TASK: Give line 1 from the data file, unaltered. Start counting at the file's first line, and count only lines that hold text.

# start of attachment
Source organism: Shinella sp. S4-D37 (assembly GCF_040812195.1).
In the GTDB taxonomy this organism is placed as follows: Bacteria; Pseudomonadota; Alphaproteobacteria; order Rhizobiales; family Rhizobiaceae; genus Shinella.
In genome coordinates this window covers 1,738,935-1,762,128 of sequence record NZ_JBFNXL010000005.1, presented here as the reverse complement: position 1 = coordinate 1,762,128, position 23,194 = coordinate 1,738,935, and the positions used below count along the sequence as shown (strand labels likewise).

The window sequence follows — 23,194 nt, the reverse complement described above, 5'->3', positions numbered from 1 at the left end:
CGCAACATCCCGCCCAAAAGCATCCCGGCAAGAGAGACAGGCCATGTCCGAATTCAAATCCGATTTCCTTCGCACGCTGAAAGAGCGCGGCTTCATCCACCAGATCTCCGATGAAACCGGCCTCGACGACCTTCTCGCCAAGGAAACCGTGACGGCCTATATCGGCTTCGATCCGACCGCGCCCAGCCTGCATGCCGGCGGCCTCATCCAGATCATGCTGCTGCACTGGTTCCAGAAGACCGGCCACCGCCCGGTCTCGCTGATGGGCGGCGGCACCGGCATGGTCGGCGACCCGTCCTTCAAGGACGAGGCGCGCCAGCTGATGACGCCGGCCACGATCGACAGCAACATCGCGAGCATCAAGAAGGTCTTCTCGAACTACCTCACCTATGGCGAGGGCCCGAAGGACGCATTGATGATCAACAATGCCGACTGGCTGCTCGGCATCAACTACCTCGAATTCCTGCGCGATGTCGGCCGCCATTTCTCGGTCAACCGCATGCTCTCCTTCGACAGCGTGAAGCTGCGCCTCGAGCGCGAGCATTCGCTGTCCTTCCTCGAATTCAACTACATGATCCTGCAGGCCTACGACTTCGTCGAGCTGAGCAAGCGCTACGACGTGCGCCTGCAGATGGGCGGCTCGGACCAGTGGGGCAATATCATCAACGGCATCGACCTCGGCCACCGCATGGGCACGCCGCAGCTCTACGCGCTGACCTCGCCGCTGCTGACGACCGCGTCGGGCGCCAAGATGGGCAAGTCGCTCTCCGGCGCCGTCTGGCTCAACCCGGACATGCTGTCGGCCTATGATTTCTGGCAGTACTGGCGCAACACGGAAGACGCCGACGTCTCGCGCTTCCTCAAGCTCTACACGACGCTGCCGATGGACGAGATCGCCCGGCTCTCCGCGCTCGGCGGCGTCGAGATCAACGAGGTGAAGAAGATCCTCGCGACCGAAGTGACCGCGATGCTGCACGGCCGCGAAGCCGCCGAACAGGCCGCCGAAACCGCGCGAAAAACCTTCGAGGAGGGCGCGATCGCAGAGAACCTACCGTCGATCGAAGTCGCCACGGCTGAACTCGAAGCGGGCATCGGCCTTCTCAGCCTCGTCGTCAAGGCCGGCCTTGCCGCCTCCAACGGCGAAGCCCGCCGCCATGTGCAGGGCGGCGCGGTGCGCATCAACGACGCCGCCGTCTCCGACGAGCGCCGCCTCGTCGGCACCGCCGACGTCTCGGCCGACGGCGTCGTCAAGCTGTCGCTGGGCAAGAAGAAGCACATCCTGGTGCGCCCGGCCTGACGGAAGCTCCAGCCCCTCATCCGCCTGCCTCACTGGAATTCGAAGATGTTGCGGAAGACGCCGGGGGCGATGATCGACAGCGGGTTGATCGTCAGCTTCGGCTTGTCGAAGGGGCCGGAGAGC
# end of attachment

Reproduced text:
Source organism: Shinella sp. S4-D37 (assembly GCF_040812195.1).